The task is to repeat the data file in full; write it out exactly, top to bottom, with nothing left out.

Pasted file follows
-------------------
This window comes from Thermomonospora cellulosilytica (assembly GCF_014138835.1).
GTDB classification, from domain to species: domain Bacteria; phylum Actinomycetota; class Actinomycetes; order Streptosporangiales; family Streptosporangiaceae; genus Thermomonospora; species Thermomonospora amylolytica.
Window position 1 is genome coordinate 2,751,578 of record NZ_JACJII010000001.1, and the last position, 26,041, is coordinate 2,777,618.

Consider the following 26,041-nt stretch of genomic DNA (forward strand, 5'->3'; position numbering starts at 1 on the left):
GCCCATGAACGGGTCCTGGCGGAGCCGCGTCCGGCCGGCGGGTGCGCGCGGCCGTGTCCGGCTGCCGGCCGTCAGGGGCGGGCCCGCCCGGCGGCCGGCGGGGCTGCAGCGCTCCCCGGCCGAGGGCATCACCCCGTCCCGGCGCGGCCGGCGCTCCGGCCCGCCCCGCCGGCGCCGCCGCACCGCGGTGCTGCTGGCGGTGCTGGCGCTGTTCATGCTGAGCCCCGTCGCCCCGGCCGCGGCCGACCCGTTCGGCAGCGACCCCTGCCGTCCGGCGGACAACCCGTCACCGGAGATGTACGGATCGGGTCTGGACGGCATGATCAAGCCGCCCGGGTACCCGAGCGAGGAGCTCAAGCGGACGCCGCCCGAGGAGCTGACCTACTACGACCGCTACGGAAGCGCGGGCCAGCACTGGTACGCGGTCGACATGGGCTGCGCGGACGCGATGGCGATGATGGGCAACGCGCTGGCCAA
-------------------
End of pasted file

This window comes from Thermomonospora cellulosilytica (assembly GCF_014138835.1).
GTDB classification, from domain to species: domain Bacteria; phylum Actinomycetota; class Actinomycetes; order Streptosporangiales; family Streptosporangiaceae; genus Thermomonospora; species Thermomonospora amylolytica.
Window position 1 is genome coordinate 2,751,578 of record NZ_JACJII010000001.1, and the last position, 26,041, is coordinate 2,777,618.

Consider the following 26,041-nt stretch of genomic DNA (forward strand, 5'->3'; position numbering starts at 1 on the left):
GCCCATGAACGGGTCCTGGCGGAGCCGCGTCCGGCCGGCGGGTGCGCGCGGCCGTGTCCGGCTGCCGGCCGTCAGGGGCGGGCCCGCCCGGCGGCCGGCGGGGCTGCAGCGCTCCCCGGCCGAGGGCATCACCCCGTCCCGGCGCGGCCGGCGCTCCGGCCCGCCCCGCCGGCGCCGCCGCACCGCGGTGCTGCTGGCGGTGCTGGCGCTGTTCATGCTGAGCCCCGTCGCCCCGGCCGCGGCCGACCCGTTCGGCAGCGACCCCTGCCGTCCGGCGGACAACCCGTCACCGGAGATGTACGGATCGGGTCTGGACGGCATGATCAAGCCGCCCGGGTACCCGAGCGAGGAGCTCAAGCGGACGCCGCCCGAGGAGCTGACCTACTACGACCGCTACGGAAGCGCGGGCCAGCACTGGTACGCGGTCGACATGGGCTGCGCGGACGCGATGGCGATGATGGGCAACGCGCTGGCCAA